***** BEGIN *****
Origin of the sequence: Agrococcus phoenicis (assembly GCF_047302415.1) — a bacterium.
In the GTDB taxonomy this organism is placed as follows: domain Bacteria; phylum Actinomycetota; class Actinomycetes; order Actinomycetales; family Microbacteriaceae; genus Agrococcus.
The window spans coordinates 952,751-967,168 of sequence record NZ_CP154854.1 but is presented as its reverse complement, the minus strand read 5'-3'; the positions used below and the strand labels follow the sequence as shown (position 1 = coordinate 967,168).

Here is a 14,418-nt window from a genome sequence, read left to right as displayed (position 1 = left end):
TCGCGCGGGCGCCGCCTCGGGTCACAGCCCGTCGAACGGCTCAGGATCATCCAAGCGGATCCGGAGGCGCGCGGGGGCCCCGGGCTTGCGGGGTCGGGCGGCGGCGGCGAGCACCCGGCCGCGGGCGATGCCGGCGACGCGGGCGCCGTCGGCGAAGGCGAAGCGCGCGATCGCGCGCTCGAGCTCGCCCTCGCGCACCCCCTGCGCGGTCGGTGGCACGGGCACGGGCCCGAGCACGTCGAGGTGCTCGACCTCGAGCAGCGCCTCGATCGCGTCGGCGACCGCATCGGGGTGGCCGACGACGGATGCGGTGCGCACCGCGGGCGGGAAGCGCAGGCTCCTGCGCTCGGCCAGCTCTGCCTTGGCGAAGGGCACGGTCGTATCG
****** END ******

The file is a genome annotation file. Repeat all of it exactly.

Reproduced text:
Origin of the sequence: Agrococcus phoenicis (assembly GCF_047302415.1) — a bacterium.
In the GTDB taxonomy this organism is placed as follows: domain Bacteria; phylum Actinomycetota; class Actinomycetes; order Actinomycetales; family Microbacteriaceae; genus Agrococcus.
The window spans coordinates 952,751-967,168 of sequence record NZ_CP154854.1 but is presented as its reverse complement, the minus strand read 5'-3'; the positions used below and the strand labels follow the sequence as shown (position 1 = coordinate 967,168).

Here is a 14,418-nt window from a genome sequence, read left to right as displayed (position 1 = left end):
TCGCGCGGGCGCCGCCTCGGGTCACAGCCCGTCGAACGGCTCAGGATCATCCAAGCGGATCCGGAGGCGCGCGGGGGCCCCGGGCTTGCGGGGTCGGGCGGCGGCGGCGAGCACCCGGCCGCGGGCGATGCCGGCGACGCGGGCGCCGTCGGCGAAGGCGAAGCGCGCGATCGCGCGCTCGAGCTCGCCCTCGCGCACCCCCTGCGCGGTCGGTGGCACGGGCACGGGCCCGAGCACGTCGAGGTGCTCGACCTCGAGCAGCGCCTCGATCGCGTCGGCGACCGCATCGGGGTGGCCGACGACGGATGCGGTGCGCACCGCGGGCGGGAAGCGCAGGCTCCTGCGCTCGGCCAGCTCTGCCTTGGCGAAGGGCACGGTCGTATCG